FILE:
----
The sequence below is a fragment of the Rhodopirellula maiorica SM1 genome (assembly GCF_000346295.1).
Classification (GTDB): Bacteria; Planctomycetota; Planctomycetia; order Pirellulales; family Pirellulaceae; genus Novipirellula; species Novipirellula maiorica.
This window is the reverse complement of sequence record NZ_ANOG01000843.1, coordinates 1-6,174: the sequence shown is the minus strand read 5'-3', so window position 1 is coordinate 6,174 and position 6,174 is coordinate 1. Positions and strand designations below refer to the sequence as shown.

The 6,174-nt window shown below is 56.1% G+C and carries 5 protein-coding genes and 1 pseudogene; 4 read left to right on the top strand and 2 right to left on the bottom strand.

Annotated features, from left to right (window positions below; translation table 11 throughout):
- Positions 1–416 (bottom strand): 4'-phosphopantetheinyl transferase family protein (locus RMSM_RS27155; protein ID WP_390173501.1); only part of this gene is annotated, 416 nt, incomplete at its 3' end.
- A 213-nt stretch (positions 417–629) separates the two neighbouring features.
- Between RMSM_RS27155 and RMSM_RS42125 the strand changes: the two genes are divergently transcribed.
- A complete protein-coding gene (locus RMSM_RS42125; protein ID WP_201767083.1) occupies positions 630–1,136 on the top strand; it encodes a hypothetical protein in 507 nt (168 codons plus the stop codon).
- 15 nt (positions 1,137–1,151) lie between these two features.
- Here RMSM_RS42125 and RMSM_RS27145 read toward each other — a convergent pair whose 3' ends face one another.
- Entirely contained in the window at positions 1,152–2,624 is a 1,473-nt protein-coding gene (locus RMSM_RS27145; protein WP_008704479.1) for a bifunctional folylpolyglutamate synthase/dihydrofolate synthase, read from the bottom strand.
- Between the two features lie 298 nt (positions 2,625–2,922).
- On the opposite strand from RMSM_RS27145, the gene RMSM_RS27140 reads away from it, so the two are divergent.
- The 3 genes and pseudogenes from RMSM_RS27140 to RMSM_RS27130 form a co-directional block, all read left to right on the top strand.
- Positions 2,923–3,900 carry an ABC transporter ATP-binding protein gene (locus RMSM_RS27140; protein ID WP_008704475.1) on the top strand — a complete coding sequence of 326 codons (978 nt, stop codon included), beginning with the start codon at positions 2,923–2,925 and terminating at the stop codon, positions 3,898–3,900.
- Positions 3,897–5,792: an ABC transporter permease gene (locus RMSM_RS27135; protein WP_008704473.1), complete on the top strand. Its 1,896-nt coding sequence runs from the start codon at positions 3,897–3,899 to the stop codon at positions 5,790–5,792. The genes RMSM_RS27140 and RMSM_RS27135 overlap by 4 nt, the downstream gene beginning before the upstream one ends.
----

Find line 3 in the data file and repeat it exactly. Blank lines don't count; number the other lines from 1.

This window is the reverse complement of sequence record NZ_ANOG01000843.1, coordinates 1-6,174: the sequence shown is the minus strand read 5'-3', so window position 1 is coordinate 6,174 and position 6,174 is coordinate 1. Positions and strand designations below refer to the sequence as shown.